On This Day in History: The Little Rock Nine Start School
A photographer's perspective on a defining moment in America's Civil Rights movement, when nine children were finally able to begin the school year, on September 25, 1957
On September 25, 1957, a landmark moment in America’s Civil Rights movement took place in Little Rock, Arkansas, when the so-called Little Rock Nine entered their newly-desegregated high school for the first time. Magnum photographer Burt Glinn documented the history-defining episode; here, we review his notes from the time of the shoot as well as provide the context to these well-known images of a pivotal time in American history.
Little Rock Central High School in Arkansas was set to begin the 1957 school year desegregated. The 1954 Supreme Court decision in Brown v. Topeka had made segregation in public schools unconstitutional. Previously, a 1955 ruling (Brown II) ordered that public schools be desegregated with “all deliberate speed,” urging on the move towards desegregation without delays.
The National Association for the Advancement of Colored People (NAACP) attempted to register black students in previously all-white schools in cities throughout the South. In Little Rock, Arkansas, the Little Rock School Board agreed to comply with the ruling. A plan to begin the gradual integration was to be implemented in the fall of the 1957 school year, with nine students registered, due to start classes in September 1957. However, the Governor of Arkansas, Orval Faubus, defied both of these rulings.
On September 4, 1957, the first day of classes at Central High, Faubus called in the state National Guard to bar the black students’ entry into the school.
As the nine African-American students approached the school, they were met by a hostile crowd consisting of students, parents and local people, who prevented them from remaining at school. Remembering that day, one of the nine students, Elizabeth Eckford, recalled:
“They moved closer and closer. … Somebody started yelling. … I tried to see a friendly face somewhere in the crowd—someone who maybe could help. I looked into the face of an old woman and it seemed a kind face, but when I looked at her again, she spat on me.”
Later in the month, President Dwight D. Eisenhower sent in federal troops to escort the “Little Rock Nine” into the school, and they began their first full day of classes on September 25. According to the late John Morris, former Executive Editor at Magnum Photos, Burt Glinn volunteered to shoot the story for Life magazine. In the book Get The Picture, Morris said that this came during a time when many Life photographers were getting beaten up whilst on assignment.
Burt Glinn’s images capture armed paratroopers escorting the black children into school, and also picture the scenes around the school, where huge tanks have pulled up beside quiet suburban lawns. The journey into school for the black children is traced through onlookers, jeering crowds and reporters.
Glinn also followed the story to a television news studio where Governor Orval Faubus gave a public address, and to the home of Daisy Bates, President of the NAACP’s Arkansas branch, who congratulates three of the girls after completing their first day of school.
In his original typed notes for the story, Glinn described witnessing a scuffle between a group of white boys who chased black student Lawrence Coley. He also provided context to a shot where children are seen to be happily clapping whilst the young black male student seems disengaged. He wrote that “to pass the time (30 minutes) during a fire drill, students practice school songs and cheers used at football games…Terrence Roberts stands off to one side, in a world of his own.”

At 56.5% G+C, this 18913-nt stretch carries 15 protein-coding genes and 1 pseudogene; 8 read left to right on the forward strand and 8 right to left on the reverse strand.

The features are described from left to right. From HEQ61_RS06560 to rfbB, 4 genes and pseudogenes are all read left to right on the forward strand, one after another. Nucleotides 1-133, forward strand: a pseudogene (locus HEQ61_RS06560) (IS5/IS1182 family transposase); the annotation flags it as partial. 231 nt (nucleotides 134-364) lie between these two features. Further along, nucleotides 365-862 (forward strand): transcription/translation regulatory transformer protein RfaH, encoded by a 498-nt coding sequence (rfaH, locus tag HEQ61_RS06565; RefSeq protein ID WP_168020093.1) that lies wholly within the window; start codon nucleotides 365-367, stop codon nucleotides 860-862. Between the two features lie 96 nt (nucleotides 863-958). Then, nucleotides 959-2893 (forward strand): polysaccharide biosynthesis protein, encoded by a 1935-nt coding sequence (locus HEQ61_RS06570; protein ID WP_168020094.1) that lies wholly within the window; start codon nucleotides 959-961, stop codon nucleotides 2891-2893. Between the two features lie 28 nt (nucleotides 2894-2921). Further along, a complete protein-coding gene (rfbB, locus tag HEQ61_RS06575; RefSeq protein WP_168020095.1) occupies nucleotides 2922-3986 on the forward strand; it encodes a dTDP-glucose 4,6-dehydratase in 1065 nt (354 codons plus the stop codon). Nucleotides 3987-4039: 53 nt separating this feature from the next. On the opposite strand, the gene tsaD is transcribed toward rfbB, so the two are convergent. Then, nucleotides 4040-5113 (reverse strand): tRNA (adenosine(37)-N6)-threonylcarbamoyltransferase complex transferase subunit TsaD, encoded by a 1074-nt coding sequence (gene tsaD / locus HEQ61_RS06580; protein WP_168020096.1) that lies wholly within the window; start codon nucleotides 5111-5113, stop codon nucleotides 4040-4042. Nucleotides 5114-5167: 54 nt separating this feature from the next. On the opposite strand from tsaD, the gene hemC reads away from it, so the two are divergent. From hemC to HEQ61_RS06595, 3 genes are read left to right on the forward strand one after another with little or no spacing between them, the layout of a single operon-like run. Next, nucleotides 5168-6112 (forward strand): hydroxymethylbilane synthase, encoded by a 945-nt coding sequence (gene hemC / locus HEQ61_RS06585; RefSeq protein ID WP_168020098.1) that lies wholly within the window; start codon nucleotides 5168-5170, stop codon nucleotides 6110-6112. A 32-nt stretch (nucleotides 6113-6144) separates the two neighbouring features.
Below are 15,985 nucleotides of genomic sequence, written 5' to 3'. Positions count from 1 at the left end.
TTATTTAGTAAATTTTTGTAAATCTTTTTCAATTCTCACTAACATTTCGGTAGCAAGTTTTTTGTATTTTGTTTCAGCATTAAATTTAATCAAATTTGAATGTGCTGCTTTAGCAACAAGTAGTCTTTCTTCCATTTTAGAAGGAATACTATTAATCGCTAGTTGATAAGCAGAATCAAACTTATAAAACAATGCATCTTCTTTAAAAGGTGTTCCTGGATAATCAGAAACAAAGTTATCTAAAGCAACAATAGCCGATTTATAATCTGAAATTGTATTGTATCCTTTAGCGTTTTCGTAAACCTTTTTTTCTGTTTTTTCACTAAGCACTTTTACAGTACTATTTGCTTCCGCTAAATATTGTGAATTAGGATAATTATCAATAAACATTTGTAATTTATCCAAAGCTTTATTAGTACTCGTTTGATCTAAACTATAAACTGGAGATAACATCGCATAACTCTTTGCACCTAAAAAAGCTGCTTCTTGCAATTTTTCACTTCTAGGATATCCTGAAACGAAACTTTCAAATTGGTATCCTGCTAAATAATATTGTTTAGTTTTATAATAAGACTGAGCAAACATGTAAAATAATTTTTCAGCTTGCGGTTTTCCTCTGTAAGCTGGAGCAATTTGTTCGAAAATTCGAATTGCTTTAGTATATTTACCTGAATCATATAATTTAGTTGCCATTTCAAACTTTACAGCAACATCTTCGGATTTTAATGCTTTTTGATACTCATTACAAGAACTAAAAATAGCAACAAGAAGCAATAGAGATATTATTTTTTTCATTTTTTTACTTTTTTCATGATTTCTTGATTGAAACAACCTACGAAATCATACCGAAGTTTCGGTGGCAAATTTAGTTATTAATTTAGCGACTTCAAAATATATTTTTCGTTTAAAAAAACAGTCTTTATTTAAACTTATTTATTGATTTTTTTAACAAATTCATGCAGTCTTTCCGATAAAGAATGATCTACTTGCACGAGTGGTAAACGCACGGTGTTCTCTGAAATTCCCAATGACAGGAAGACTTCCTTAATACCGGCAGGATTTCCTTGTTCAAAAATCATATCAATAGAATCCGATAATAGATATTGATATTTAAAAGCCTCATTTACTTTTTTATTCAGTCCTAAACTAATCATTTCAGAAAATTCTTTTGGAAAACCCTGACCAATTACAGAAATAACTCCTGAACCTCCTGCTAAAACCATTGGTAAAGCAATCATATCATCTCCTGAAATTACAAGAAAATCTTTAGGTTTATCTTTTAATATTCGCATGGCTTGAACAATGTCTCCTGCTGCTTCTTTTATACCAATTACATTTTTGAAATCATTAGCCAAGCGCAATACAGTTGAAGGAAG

At around 10am on September 25th a bomb threat caused an evacuation. Glinn captured the students waiting outside, picturing black student Minnijean Brown talking to a group of white girls during the drill. “Minnijean Brown continues to talk to other girls during a fire drill,” say Glinn’s notes “but soldiers of the 101st airborne division in the background serve as reminder of surrounding tension.”
Craig Rains, a white student at Central High, who argued that he was opposed to integration on the grounds relating to state-law issues, remembered the National Guard’s arrival in an interview archived by Washington University:
“I had gone down to the school, the night before it opened, and just kind of a tradition, I was going to meet some friends down there, and I was sitting there, outside the school, waiting for them, and I heard some pretty loud noises coming down the street. And I looked up and saw a convoy coming down. And I couldn’t believe what I was seeing. It was military vehicles, and they started rolling by me, and started parking in all of the intersections, all around the school… I didn’t know whether they were the good guys or the bad guys. I didn’t know whether they were National Guard or federal troops, what they were. And didn’t know until I got home, and it was all on television about the fact that Governor Faubus had called out the National Guard.”
Glinn’s notes portray the seriousness with which the troops took to their role to enforce integration: “soldiers of the 101st Air-borne division order a gang of 3 high school boys who opposed integration and had gathered near the school in protest to ‘move on’. Soldiers showed with pointed bayonets that they meant business,” he wrote.
See more of Magnum Photographers’ coverage of the civil rights movement in America here.